necrosis

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ne·cro·sis

 (nə-krō′sĭs, nĕ-)
n. pl. ne·cro·ses (-sēz′)
Death of cells through injury or disease, especially in a localized area of a tissue or organ.

[Late Latin necrōsis, a causing to die, killing, from Greek nekrōsis, death, from nekroun, to make dead, from nekros, corpse; see nek- in Indo-European roots.]

ne·crot′ic (-krŏt′ĭk) adj.

necrosis

(nɛˈkrəʊsɪs)
n
1. (Pathology) the death of one or more cells in the body, usually within a localized area, as from an interruption of the blood supply to that part
2. (Botany) death of plant tissue due to disease, frost, etc
[C17: New Latin from Greek nekrōsis, from nekroun to kill, from nekros corpse]
necrotic adj

ne•cro•sis

(nəˈkroʊ sɪs)

n.
death of a circumscribed portion of animal or plant tissue.
[1655–65; < New Latin < Greek nékrōsis state of death = nekrō-, variant s. of nekroûn to kill, mortify]
ne•crot′ic (-ˈkrɒt ɪk) adj.
nec•ro•tize (ˈnɛk rəˌtaɪz) v.i., v.t. -tized, -tiz•ing.

necrosis

the death or decay of body tissue, the result of loss of blood supply or trauma. — necrotic, adj.
See also: Body, Human
the death or decay of body tissue, the result of loss of blood supply or trauma. — necrotic, adj.
See also: Death, Decaying
ThesaurusAntonymsRelated WordsSynonymsLegend:
Noun1.necrosis - the localized death of living cells (as from infection or the interruption of blood supply)necrosis - the localized death of living cells (as from infection or the interruption of blood supply)
death - the permanent end of all life functions in an organism or part of an organism; "the animal died a painful death"
myonecrosis - localized death of muscle cell fibers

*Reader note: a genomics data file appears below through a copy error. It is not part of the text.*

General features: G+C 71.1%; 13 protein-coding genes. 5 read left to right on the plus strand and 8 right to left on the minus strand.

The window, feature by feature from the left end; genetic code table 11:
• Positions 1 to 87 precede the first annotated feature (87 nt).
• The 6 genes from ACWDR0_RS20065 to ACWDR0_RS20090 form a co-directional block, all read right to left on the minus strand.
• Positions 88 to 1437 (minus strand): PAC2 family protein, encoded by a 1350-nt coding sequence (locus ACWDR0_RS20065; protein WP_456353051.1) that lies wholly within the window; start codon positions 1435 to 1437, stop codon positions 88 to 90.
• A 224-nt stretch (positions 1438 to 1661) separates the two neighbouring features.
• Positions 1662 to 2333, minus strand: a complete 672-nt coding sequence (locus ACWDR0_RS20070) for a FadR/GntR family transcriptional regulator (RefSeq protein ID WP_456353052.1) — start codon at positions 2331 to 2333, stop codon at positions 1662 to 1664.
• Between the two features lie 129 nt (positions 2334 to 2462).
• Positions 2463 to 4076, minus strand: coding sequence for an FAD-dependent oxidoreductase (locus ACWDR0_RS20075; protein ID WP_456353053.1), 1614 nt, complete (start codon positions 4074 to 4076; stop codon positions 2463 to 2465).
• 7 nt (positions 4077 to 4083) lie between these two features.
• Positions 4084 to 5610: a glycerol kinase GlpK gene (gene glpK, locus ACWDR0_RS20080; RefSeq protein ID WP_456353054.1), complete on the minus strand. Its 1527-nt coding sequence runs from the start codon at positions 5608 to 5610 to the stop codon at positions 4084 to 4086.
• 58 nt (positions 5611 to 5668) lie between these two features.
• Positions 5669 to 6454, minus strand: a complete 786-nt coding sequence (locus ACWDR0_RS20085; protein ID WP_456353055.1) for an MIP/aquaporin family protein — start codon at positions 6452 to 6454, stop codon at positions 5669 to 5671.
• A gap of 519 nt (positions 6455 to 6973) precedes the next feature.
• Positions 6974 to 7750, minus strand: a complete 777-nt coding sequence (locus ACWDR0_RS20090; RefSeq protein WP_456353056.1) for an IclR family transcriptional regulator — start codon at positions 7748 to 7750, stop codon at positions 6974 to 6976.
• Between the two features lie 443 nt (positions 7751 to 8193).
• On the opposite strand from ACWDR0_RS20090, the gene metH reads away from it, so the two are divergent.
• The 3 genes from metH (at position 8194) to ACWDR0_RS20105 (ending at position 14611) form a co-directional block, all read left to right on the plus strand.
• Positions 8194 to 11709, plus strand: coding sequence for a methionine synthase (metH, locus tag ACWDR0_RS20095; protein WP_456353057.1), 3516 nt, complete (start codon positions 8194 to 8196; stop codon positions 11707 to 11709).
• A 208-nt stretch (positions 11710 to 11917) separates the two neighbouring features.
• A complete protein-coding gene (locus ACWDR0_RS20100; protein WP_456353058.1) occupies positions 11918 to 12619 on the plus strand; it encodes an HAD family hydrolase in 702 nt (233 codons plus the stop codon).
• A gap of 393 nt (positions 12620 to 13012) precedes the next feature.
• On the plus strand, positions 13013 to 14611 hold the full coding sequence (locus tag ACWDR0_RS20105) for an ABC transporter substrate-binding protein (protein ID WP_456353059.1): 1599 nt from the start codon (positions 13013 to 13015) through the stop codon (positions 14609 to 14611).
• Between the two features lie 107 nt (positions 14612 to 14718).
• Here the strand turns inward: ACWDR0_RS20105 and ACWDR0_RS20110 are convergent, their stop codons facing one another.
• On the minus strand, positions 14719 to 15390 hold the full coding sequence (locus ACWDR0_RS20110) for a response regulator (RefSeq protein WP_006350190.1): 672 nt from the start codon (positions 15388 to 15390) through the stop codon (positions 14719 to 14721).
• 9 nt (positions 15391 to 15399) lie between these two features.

Translations
nekroosi
afstervingnecrose

necrosis

[nɛˈkrəʊsɪs] nnécrose f

necrosis

[nɛˈkrəʊsɪs] nnecrosi f inv

necrosis

n necrosis f
References in classic literature ?
He gets a dry, hacking cough as the dead tissue sloughs away, and dies the following summer of pneumonia, wondering what it's all about.
Inflammation plays a role in fighting infection and helps clear away dead tissue.
The mainstays of treatment are still debridement (meticulous removal of necrotic or dead tissue), antibiotic coverage, delayed wound closure and internal fixation (the application of hardware such as nails, screws, plates and wires).
He had just undergone a surgery to remove dead tissue and muscle from what is left of his lower extremities.
He had further surgery to remove dead tissue and muscle from his leg amputations, and, this week, he will have two more surgeries to remove dead tissue.
He added, 'We researched whether blood pressure in later life was associated with signs of brain aging that include plaques and tangles linked to Alzheimer's disease, and brain lesions called infarcts, areas of dead tissue caused by a blockage of the blood supply, which can increase with age, often go undetected and can lead to stroke.' Healthy blood pressure is less than 120/80 millimetres of mercury (mmHg).
These are "areas of dead tissue caused by a blockage of the blood supply, which can increase with age, often go undetected, and can lead to stroke." Included in the study were almost 1,300 people who were followed until their deaths, which was an average of 8 years from the beginning of the study.
Scar tissue is dead tissue and such areas will not regain function after angioplasty or bypass operation.
TMS-007 is a small molecule which has previously demonstrated an acceptable safety profile in a Phase 1 study and has also reduced infarct volume (area of dead tissue resulting from failure of blood supply) in experimental rodent and primate embolic and thrombotic stroke models.
She required two surgeries to remove dead tissue caused by the infection.
Healthy tissue is moist and creamy white in appearance, while dead tissue would be brown and dry.